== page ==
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Morgan Stanley Sees $250 Billion Indonesia Infrastructure Spend

Morgan Stanley Sees $250 Bln Indonesia Infrastructure Spend
Indonesian President Susilo Bambang Yudhoyono plans to double spending on infrastructure to $140 billion by the end of his term in 2014. Photographer: Dimas Ardian/Bloomberg

Indonesia will probably spend $250 billion on infrastructure development in the next five years, investments that will spur the economy and ease bottlenecks that have crimped growth, according to Morgan Stanley.

Public and private investment in infrastructure may be equivalent to 5.9 percent of gross domestic product in 2015, from 3.9 percent in 2009, Morgan Stanley economist Deyi Tan wrote in a May 10 report. That will boost growth to 7.2 percent by 2015, she said.

Indonesia is one step away from its first investment grade rating in more than a decade as President Susilo Bambang Yudhoyono targets growth of as much as 6.6 percent through the remainder of his term ending in 2014. He plans to double spending on roads, ports and airports to $140 billion by then after inadequate infrastructure hampered growth.

“Reforms have been building to a critical mass and broadening out over the past five years,” Tan said in a phone interview in Singapore yesterday. “The macro environment now is also a lot more supportive” compared to a few years ago, she said.

Standard & Poor’s, which boosted Indonesia’s debt rating to BB+ last month with a positive outlook, says infrastructure shortfalls are among key obstacles to achieving higher growth. Four out of the top five international airports in the world’s fourth-most populous country are operating above capacity and 15 million households have no access to electricity, Tan said.

Toll Roads

During Yudhoyono’s first five-year term, only 125 kilometers (78 miles) of toll roads were built. In China, 4,719 kilometers of expressways were added in 2009 alone. Indonesia aims to build 20,000 kilometers of roads and add 15,000 megawatts of power generation by 2014.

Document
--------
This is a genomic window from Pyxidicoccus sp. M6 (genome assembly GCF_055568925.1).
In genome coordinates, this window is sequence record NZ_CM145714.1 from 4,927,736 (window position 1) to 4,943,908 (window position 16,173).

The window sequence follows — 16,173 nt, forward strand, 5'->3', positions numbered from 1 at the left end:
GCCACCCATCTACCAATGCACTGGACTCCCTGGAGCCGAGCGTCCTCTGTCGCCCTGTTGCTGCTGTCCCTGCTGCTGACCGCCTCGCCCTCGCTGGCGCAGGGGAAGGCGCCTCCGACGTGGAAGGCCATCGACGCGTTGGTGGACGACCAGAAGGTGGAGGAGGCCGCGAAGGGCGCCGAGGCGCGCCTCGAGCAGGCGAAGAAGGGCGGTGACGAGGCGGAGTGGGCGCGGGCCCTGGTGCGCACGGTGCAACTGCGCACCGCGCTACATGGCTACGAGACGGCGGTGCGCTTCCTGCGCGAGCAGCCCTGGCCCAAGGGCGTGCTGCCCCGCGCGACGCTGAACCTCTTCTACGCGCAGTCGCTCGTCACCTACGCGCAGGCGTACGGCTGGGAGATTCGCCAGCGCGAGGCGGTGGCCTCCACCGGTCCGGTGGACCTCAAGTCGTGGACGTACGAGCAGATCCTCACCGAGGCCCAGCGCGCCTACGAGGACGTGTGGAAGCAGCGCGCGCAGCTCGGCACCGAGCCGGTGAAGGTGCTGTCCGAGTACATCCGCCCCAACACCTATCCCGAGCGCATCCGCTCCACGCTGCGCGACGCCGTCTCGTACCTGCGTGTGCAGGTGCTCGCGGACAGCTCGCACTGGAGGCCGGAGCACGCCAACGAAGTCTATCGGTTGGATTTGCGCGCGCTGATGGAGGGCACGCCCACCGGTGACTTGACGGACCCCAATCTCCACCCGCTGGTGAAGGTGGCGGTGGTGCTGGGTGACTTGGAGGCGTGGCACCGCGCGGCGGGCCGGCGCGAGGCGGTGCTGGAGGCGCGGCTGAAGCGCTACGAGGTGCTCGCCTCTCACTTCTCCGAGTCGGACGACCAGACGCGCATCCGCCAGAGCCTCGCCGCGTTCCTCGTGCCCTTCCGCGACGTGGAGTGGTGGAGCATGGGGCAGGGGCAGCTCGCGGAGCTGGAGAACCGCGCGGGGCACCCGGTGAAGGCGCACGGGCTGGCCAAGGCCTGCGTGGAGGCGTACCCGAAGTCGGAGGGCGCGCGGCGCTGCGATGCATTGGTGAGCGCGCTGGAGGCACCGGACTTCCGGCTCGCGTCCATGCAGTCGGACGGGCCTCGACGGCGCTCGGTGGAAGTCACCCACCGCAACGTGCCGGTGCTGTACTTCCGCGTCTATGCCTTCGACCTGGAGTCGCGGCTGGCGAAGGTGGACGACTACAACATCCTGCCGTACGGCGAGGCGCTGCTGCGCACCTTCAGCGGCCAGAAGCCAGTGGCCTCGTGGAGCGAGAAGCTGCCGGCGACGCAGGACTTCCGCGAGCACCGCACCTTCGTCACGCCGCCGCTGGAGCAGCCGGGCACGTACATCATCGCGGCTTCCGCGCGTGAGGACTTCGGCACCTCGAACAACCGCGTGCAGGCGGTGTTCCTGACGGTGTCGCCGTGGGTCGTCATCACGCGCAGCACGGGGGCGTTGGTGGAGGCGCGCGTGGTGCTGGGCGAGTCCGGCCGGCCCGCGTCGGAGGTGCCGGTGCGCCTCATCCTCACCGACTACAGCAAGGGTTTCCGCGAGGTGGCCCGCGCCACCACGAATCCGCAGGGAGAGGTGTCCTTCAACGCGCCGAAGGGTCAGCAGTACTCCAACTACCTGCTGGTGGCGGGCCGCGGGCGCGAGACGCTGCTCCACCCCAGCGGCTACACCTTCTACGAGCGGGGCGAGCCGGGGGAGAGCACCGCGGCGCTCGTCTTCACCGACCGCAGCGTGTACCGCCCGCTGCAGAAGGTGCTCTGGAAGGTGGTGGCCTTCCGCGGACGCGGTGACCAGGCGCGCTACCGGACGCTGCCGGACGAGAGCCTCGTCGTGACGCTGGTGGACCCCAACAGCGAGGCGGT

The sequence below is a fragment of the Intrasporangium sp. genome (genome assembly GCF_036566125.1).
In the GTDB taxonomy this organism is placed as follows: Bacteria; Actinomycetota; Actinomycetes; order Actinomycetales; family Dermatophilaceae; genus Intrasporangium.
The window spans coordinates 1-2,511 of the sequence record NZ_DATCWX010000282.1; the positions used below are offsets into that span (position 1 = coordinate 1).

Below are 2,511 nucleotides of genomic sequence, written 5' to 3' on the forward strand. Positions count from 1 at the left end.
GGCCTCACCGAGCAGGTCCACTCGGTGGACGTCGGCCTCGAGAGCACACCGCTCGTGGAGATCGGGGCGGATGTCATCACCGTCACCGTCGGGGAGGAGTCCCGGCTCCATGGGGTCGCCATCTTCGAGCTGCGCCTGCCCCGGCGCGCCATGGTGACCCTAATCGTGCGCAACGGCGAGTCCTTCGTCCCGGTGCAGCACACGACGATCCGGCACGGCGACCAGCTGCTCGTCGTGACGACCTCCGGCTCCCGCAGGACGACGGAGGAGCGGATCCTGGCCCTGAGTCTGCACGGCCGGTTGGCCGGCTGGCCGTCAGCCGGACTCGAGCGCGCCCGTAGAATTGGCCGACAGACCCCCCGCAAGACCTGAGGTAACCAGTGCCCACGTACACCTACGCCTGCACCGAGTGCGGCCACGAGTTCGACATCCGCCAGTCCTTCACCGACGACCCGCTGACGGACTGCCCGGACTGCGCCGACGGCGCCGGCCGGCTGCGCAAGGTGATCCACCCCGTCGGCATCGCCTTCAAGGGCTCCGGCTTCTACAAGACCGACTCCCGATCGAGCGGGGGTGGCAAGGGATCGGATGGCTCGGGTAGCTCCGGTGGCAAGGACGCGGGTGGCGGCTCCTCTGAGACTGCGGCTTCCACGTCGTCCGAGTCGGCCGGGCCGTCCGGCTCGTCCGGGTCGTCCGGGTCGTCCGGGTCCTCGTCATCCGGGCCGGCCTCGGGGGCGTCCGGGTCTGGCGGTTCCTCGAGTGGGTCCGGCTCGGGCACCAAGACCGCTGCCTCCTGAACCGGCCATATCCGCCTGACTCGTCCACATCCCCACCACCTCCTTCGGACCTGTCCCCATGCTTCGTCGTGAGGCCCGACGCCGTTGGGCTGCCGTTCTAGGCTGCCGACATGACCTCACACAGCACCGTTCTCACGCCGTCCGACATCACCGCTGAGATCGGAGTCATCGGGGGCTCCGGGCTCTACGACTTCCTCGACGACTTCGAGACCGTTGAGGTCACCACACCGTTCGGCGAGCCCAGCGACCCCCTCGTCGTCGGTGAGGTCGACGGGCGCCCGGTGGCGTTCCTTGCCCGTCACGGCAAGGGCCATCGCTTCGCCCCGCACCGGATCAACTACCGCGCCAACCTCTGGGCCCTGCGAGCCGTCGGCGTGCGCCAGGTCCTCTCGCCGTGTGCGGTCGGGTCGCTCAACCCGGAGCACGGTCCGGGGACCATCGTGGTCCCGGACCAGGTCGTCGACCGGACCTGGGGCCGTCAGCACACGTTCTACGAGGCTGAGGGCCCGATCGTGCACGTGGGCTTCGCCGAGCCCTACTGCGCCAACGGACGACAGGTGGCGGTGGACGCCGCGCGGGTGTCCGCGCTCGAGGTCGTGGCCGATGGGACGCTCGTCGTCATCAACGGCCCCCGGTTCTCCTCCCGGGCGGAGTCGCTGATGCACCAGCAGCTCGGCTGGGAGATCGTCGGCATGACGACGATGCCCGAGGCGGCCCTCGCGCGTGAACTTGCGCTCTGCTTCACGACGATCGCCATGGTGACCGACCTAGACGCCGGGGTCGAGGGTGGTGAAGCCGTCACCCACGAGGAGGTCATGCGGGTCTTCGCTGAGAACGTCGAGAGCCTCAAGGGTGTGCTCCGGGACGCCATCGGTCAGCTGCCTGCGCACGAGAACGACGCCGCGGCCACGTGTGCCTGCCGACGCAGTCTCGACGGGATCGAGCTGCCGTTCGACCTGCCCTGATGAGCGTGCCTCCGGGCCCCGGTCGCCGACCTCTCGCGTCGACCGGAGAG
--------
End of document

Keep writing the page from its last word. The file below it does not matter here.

“We think sectors such as electricity and roads are likely to see more increases in spending than others due to a relatively more developed pace of reforms and comparatively greater government focus in those areas,” Tan said.

Banks, toll road operators and cement and steel companies may benefit from the infrastructure spending, Hozefa Topiwalla, a Morgan Stanley analyst in Singapore, said in a separate May 10 report. It has an “overweight” rating on PT Bank Rakyat Indonesia, the nation’s largest bank by revenue, and PT Indocement Tunggal Prakarsa, the nation’s second-largest cement maker.

Investors from Japan and India in December and January signed about $39 billion of accords for projects from mass rapid transit systems and power plants to steel factories and ports. South Korea’s Lotte Group said it may invest $5 billion in a petrochemical project.

Indonesia’s improving public finances will enable the government to take on a “more active” role in providing infrastructure funding compared with six years ago, according to Morgan Stanley.

“With the public debt ratio having already fallen to 26.1 percent of GDP in 2010, one of the lowest in Asean, we think there is scope to take fiscal deficits gradually higher in support of infrastructure projects without jeopardizing public balance sheet or liquidity conditions,” Tan said.

The Association of Southeast Asian Nations, or Asean, refers to a regional group of 10 economies that include Indonesia, Thailand, Malaysia and Singapore.

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